• Organise a meeting with the elders of local Aboriginal groups and encourage them to incorporate Aboriginal service history into relevant events.
  • Encourage local Aboriginal groups, local RSL Sub Branches and Legacy clubs to work together to garner a greater understanding of their local community’s Aboriginal service history.
  • Organise a forum with local ex-service groups, government agencies, non-government organisations, businesses and schools that provides information on the community’s Aboriginal service history and how this can be appropriately commemorated.
  • Encourage schools and communities to incorporate Aboriginal veterans’ stories and experiences into school-based activities and learning.  This could be done as part of classes on civics, history and Aboriginal studies.  This could include veterans attending schools for events, school visits of local cultural centres and development of local and regional educational materials on Aboriginal veterans.
  • Local Aboriginal cultural centres could be a focus for Centenary activities in that region, through exhibiting collections of Aboriginal servicemen and women records and materials and the sharing of veterans’ stories.
  • Advertise events and activities on council websites, newsletters etc.

Funding opportunities

If sports clubs require financial assistance to organise an activity or initiative the following funding sources could be utilised:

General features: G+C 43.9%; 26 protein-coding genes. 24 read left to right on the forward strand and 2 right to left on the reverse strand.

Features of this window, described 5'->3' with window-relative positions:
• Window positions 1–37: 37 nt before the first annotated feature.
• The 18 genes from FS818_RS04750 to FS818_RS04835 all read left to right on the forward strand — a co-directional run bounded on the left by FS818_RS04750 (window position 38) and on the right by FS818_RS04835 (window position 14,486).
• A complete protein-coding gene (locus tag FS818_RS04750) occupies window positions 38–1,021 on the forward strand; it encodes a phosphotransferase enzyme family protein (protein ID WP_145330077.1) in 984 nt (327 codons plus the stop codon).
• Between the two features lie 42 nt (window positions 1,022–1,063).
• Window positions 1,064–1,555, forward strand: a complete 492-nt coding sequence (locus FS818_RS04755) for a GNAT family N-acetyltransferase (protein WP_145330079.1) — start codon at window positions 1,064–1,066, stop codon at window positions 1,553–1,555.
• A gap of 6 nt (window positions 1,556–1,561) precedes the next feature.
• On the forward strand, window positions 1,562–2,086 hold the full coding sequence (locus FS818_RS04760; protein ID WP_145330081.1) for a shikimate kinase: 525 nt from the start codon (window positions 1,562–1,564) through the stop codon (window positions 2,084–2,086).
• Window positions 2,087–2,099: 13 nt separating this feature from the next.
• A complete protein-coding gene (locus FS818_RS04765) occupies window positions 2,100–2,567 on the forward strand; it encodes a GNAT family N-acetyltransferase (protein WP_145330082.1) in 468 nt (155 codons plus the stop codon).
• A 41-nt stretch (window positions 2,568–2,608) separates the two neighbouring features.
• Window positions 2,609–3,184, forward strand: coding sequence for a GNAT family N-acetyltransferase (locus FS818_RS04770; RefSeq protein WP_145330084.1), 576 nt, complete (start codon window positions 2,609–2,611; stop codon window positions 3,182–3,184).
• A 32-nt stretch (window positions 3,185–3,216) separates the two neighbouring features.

• Anzac Community Grants – a NSW Government grants program that provides educational institutions, ex-service organisations, community groups, local government, museums and historical societies with up to $5,000 for the organising of Anzac-related activities. Further information can be found at Anzac Community Grants Program
  • Community Builders Website – This website at communitybuilders.nsw.gov.au provides a list of funding programs from federal, state and local government, as well as institutions, philanthropic trusts and businesses.
  • Community Building Partnership Program – If initiatives are infrastructure-related the NSW Government’s Community Building Partnership program could be of assistance. This program provides State Electorates with $200,000 or $300,000 (amount depends on the socioeconomic status of the Electorate) to spend on local infrastructure projects. Further details are available at communitybuildingpartnership.nsw.gov.au
  • NSW Community War Memorial Fund – If your club has an existing war memorial that requires restoration, you can apply for funding from the Community War Memorial Fund. A ‘memorial’ includes public monuments, memorial places, landscaped spaces, buildings and sculptures as well as indoor fixtures such as honour boards, plaques, busts, bas reliefs. Visit Community War Memorials Fund for more information.
  • Local government – Councils often have grants for local activities and initiatives.
  • Local business – Local businesses often sponsor community events and initiatives.

Promote your activity

This website includes an events portal, for community groups to promote upcoming Centenary activities.

Sports clubs are encouraged to promote their United We Stand events on this portal, submit your activity.

Further information

The following organisations can provide further details on Aboriginal service history and advice on appropriate activities and events:

  1. Babana Aboriginal Men’s Group
  1. NSW Aboriginal and Torres Strait Islander Veterans Association